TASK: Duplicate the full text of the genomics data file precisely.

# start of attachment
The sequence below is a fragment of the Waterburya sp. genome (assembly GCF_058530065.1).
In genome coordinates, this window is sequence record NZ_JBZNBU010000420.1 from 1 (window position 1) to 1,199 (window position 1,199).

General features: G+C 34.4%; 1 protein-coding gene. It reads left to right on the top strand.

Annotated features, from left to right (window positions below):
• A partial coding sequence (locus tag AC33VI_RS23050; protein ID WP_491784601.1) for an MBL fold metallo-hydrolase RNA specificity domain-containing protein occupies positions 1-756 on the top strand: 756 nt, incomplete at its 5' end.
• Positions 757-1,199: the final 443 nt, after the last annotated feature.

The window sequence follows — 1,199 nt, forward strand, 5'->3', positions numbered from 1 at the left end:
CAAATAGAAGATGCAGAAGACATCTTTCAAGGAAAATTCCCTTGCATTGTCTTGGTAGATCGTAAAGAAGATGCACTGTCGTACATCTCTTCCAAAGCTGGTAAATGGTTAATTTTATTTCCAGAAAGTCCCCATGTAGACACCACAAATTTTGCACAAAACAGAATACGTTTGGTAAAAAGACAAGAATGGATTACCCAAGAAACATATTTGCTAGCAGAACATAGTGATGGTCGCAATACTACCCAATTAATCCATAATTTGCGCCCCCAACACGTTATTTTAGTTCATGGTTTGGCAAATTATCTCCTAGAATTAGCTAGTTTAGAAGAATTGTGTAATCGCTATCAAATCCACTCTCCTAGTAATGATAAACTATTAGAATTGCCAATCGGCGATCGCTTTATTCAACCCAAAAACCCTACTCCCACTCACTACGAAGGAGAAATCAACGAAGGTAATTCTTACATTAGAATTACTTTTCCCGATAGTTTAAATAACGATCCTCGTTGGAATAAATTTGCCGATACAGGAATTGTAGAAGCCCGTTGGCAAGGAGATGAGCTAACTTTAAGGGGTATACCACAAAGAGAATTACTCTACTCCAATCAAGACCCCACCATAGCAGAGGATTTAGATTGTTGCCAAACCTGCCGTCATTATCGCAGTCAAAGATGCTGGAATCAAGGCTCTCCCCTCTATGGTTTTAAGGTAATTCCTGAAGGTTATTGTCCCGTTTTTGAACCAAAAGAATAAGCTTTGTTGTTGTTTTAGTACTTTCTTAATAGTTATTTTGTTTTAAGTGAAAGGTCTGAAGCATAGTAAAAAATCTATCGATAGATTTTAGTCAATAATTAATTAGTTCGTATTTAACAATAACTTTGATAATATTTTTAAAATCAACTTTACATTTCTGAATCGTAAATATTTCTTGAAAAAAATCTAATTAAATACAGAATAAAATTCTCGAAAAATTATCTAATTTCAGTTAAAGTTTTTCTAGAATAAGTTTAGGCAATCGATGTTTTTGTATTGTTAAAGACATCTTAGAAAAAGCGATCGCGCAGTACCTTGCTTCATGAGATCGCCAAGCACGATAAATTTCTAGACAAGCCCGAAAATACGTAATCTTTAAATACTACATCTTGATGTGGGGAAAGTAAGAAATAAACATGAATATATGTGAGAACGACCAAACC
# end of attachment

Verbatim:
The sequence below is a fragment of the Waterburya sp. genome (assembly GCF_058530065.1).
In genome coordinates, this window is sequence record NZ_JBZNBU010000420.1 from 1 (window position 1) to 1,199 (window position 1,199).

General features: G+C 34.4%; 1 protein-coding gene. It reads left to right on the top strand.

Annotated features, from left to right (window positions below):
• A partial coding sequence (locus tag AC33VI_RS23050; protein ID WP_491784601.1) for an MBL fold metallo-hydrolase RNA specificity domain-containing protein occupies positions 1-756 on the top strand: 756 nt, incomplete at its 5' end.
• Positions 757-1,199: the final 443 nt, after the last annotated feature.

The window sequence follows — 1,199 nt, forward strand, 5'->3', positions numbered from 1 at the left end:
CAAATAGAAGATGCAGAAGACATCTTTCAAGGAAAATTCCCTTGCATTGTCTTGGTAGATCGTAAAGAAGATGCACTGTCGTACATCTCTTCCAAAGCTGGTAAATGGTTAATTTTATTTCCAGAAAGTCCCCATGTAGACACCACAAATTTTGCACAAAACAGAATACGTTTGGTAAAAAGACAAGAATGGATTACCCAAGAAACATATTTGCTAGCAGAACATAGTGATGGTCGCAATACTACCCAATTAATCCATAATTTGCGCCCCCAACACGTTATTTTAGTTCATGGTTTGGCAAATTATCTCCTAGAATTAGCTAGTTTAGAAGAATTGTGTAATCGCTATCAAATCCACTCTCCTAGTAATGATAAACTATTAGAATTGCCAATCGGCGATCGCTTTATTCAACCCAAAAACCCTACTCCCACTCACTACGAAGGAGAAATCAACGAAGGTAATTCTTACATTAGAATTACTTTTCCCGATAGTTTAAATAACGATCCTCGTTGGAATAAATTTGCCGATACAGGAATTGTAGAAGCCCGTTGGCAAGGAGATGAGCTAACTTTAAGGGGTATACCACAAAGAGAATTACTCTACTCCAATCAAGACCCCACCATAGCAGAGGATTTAGATTGTTGCCAAACCTGCCGTCATTATCGCAGTCAAAGATGCTGGAATCAAGGCTCTCCCCTCTATGGTTTTAAGGTAATTCCTGAAGGTTATTGTCCCGTTTTTGAACCAAAAGAATAAGCTTTGTTGTTGTTTTAGTACTTTCTTAATAGTTATTTTGTTTTAAGTGAAAGGTCTGAAGCATAGTAAAAAATCTATCGATAGATTTTAGTCAATAATTAATTAGTTCGTATTTAACAATAACTTTGATAATATTTTTAAAATCAACTTTACATTTCTGAATCGTAAATATTTCTTGAAAAAAATCTAATTAAATACAGAATAAAATTCTCGAAAAATTATCTAATTTCAGTTAAAGTTTTTCTAGAATAAGTTTAGGCAATCGATGTTTTTGTATTGTTAAAGACATCTTAGAAAAAGCGATCGCGCAGTACCTTGCTTCATGAGATCGCCAAGCACGATAAATTTCTAGACAAGCCCGAAAATACGTAATCTTTAAATACTACATCTTGATGTGGGGAAAGTAAGAAATAAACATGAATATATGTGAGAACGACCAAACC